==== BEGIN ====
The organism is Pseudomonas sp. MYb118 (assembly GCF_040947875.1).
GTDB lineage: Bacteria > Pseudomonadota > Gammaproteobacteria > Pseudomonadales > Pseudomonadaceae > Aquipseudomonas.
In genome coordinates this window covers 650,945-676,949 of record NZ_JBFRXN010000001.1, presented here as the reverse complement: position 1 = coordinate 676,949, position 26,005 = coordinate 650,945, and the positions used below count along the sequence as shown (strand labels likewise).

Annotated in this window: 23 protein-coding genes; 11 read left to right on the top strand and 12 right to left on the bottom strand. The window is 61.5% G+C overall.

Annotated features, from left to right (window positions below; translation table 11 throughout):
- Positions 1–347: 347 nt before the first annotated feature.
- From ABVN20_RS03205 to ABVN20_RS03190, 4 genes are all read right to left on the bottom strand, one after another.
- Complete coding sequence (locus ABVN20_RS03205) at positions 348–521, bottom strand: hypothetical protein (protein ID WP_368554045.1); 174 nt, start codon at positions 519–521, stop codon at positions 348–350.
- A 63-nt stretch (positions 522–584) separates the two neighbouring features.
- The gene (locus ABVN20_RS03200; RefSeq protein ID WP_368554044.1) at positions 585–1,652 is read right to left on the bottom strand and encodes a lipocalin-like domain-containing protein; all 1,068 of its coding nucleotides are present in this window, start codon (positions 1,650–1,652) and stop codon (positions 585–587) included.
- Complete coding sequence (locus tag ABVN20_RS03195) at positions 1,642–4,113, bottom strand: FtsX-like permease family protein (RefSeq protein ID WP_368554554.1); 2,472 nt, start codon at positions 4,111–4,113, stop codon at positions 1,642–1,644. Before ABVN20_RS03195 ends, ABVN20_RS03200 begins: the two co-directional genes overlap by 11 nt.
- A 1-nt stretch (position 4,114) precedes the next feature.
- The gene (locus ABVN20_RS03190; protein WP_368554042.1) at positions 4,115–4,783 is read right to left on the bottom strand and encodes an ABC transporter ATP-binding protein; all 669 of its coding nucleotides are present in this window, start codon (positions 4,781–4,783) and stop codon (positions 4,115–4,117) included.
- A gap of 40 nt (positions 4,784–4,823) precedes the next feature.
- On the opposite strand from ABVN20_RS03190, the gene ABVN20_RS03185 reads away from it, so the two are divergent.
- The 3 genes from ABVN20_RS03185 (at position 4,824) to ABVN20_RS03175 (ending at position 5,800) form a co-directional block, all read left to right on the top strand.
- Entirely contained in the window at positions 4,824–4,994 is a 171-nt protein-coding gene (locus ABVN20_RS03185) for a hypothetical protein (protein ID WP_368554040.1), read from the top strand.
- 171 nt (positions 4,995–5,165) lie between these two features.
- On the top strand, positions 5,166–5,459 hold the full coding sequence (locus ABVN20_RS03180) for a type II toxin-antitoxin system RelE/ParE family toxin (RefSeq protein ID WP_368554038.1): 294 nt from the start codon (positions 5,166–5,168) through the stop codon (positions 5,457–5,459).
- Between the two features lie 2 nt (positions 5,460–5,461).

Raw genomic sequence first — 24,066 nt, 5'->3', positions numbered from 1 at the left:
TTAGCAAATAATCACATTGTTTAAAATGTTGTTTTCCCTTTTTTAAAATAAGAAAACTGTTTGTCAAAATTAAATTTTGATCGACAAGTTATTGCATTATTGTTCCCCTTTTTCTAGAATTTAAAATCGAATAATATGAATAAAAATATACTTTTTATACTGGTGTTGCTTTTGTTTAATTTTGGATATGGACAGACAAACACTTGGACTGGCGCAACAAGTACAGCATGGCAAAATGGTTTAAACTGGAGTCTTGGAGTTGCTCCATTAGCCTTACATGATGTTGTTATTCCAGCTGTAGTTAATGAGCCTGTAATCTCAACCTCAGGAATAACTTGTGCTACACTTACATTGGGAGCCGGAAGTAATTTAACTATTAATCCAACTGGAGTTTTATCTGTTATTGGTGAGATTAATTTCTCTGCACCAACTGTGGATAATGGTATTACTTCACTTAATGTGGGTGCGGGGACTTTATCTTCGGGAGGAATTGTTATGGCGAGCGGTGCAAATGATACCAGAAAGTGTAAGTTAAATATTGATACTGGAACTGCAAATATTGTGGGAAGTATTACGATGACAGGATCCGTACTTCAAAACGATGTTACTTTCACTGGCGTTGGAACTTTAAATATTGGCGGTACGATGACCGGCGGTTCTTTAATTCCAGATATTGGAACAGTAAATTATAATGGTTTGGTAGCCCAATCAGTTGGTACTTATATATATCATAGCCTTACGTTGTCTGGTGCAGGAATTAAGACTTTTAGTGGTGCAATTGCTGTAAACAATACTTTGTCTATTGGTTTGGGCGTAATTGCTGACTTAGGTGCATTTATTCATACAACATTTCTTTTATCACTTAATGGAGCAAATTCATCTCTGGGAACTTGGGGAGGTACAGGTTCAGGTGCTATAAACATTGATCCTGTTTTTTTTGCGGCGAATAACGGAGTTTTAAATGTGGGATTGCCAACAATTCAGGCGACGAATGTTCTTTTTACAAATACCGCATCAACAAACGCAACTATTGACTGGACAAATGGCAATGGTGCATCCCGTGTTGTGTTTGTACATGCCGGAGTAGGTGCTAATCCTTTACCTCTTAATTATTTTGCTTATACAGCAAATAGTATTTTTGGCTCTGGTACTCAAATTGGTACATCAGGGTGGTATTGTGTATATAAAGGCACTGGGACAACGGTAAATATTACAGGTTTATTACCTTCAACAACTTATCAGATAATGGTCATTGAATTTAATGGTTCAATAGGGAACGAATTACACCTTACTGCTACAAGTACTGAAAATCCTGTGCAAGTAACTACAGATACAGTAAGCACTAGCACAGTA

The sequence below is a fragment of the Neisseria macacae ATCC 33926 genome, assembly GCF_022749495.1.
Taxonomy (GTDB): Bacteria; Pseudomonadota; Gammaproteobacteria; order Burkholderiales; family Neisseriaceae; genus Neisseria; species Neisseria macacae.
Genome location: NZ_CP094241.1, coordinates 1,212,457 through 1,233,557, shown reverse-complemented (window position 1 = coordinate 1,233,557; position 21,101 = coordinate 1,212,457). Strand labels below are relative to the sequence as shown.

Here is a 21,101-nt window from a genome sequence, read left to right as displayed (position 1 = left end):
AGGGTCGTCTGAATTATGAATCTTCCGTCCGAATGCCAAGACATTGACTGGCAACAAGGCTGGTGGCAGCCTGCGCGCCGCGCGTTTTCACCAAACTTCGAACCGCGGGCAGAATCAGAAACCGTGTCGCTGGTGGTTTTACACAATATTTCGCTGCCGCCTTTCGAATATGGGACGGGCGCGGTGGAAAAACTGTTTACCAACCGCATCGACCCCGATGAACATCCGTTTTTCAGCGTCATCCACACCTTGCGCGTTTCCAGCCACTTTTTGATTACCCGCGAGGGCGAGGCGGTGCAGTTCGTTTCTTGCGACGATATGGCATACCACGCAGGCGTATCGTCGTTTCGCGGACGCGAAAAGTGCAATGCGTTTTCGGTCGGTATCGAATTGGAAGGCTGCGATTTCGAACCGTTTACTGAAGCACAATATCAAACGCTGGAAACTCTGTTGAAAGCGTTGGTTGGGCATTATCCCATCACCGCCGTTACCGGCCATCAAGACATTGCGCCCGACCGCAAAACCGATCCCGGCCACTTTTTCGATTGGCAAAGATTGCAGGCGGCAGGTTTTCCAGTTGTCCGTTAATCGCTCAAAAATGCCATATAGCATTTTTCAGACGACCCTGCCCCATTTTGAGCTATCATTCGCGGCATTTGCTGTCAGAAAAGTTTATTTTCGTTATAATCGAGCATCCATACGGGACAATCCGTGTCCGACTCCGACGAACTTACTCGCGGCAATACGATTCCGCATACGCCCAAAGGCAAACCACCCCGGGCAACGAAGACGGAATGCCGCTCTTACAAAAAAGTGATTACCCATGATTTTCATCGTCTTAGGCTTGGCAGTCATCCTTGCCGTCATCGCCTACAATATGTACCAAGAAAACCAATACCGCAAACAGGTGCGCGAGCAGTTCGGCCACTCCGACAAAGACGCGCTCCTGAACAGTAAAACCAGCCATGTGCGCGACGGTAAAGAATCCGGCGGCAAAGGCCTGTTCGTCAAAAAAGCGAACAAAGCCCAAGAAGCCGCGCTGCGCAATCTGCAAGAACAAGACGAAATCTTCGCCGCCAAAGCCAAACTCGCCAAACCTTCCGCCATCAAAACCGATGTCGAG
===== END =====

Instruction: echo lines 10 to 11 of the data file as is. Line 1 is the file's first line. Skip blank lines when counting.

- The gene (locus ABVN20_RS03200; RefSeq protein ID WP_368554044.1) at positions 585–1,652 is read right to left on the bottom strand and encodes a lipocalin-like domain-containing protein; all 1,068 of its coding nucleotides are present in this window, start codon (positions 1,650–1,652) and stop codon (positions 585–587) included.
- Complete coding sequence (locus tag ABVN20_RS03195) at positions 1,642–4,113, bottom strand: FtsX-like permease family protein (RefSeq protein ID WP_368554554.1); 2,472 nt, start codon at positions 4,111–4,113, stop codon at positions 1,642–1,644. Before ABVN20_RS03195 ends, ABVN20_RS03200 begins: the two co-directional genes overlap by 11 nt.